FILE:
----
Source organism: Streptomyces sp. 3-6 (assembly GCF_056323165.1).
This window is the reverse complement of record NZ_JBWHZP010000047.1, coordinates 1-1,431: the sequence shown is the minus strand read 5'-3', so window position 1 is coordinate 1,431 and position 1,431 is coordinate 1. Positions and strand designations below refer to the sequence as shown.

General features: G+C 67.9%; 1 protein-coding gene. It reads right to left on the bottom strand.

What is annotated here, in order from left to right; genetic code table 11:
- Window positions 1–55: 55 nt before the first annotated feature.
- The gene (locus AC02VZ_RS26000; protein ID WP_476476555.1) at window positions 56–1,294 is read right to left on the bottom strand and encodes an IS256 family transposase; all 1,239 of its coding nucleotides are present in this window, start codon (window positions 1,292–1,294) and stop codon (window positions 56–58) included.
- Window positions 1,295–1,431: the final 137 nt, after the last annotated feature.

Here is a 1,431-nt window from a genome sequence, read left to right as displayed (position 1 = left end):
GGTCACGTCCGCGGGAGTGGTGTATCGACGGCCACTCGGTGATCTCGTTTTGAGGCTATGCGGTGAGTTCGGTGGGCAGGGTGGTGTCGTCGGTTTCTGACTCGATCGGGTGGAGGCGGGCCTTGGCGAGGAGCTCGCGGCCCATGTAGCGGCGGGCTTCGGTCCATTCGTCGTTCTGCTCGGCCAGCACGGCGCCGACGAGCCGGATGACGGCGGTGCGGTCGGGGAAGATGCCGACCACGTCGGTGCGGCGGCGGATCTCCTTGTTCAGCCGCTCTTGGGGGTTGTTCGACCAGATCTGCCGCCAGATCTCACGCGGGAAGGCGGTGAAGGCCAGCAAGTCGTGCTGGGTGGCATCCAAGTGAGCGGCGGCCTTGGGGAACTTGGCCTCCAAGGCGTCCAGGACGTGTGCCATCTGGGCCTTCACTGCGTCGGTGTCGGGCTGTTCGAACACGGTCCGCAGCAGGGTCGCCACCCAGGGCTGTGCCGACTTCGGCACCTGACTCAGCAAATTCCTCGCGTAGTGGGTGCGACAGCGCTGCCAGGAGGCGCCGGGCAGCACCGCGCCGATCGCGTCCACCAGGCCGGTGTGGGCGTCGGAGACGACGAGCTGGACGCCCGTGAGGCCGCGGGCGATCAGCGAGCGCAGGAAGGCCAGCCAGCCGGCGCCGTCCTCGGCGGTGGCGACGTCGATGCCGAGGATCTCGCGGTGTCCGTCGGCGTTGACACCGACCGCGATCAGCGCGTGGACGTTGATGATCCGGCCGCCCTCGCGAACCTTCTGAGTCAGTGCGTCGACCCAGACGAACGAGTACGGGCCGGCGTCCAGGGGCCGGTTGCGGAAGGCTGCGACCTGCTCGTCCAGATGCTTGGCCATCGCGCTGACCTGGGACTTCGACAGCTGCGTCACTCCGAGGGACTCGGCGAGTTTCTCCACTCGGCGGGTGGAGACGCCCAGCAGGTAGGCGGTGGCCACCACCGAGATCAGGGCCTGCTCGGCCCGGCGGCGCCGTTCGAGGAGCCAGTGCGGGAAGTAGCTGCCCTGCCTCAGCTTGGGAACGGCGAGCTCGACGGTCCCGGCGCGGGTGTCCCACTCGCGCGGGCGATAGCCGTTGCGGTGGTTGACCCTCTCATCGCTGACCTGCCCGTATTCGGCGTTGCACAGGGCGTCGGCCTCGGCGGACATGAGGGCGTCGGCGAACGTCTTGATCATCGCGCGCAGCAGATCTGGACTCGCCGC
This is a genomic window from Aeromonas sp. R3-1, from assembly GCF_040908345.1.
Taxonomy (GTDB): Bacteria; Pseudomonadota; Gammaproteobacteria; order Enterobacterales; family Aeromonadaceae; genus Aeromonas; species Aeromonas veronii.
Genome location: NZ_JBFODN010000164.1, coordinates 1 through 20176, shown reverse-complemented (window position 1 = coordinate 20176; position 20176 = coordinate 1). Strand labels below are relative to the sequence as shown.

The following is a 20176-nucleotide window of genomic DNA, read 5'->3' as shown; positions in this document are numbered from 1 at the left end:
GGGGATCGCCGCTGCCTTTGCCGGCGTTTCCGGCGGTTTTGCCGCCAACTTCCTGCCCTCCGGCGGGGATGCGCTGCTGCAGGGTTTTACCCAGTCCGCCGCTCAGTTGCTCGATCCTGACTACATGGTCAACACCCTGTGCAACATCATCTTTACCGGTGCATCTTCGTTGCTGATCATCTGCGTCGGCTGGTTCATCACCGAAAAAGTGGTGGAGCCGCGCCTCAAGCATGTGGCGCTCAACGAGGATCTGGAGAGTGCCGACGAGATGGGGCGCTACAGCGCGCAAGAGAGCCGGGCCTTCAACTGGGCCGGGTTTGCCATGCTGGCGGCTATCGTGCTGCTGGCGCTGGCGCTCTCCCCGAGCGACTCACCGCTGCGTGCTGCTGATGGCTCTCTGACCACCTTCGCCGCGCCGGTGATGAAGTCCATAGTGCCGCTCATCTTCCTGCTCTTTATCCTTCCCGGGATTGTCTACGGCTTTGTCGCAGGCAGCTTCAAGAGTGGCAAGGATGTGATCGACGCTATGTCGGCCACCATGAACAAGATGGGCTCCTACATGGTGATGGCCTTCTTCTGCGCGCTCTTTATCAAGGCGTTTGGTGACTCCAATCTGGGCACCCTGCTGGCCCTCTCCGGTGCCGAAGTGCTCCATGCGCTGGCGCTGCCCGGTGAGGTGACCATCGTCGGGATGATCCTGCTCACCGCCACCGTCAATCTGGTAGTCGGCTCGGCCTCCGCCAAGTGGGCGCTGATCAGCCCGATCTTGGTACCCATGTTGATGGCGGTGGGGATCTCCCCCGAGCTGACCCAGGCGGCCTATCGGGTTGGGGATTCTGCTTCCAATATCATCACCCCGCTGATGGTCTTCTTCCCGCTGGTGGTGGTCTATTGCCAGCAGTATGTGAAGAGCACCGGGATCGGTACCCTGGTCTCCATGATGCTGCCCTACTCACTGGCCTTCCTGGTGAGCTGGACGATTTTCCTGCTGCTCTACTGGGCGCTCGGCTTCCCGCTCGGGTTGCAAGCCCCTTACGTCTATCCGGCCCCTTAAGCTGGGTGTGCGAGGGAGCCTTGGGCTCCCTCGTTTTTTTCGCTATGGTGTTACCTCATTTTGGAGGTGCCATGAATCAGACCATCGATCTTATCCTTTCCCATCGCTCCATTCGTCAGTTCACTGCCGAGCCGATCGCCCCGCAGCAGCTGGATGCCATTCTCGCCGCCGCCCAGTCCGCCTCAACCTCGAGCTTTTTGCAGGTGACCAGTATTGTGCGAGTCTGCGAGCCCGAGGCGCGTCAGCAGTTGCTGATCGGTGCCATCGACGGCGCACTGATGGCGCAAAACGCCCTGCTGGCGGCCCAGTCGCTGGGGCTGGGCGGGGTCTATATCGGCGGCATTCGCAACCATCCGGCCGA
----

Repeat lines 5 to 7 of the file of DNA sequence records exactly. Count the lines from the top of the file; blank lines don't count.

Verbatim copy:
- Window positions 1–55: 55 nt before the first annotated feature.
- The gene (locus AC02VZ_RS26000; protein ID WP_476476555.1) at window positions 56–1,294 is read right to left on the bottom strand and encodes an IS256 family transposase; all 1,239 of its coding nucleotides are present in this window, start codon (window positions 1,292–1,294) and stop codon (window positions 56–58) included.
- Window positions 1,295–1,431: the final 137 nt, after the last annotated feature.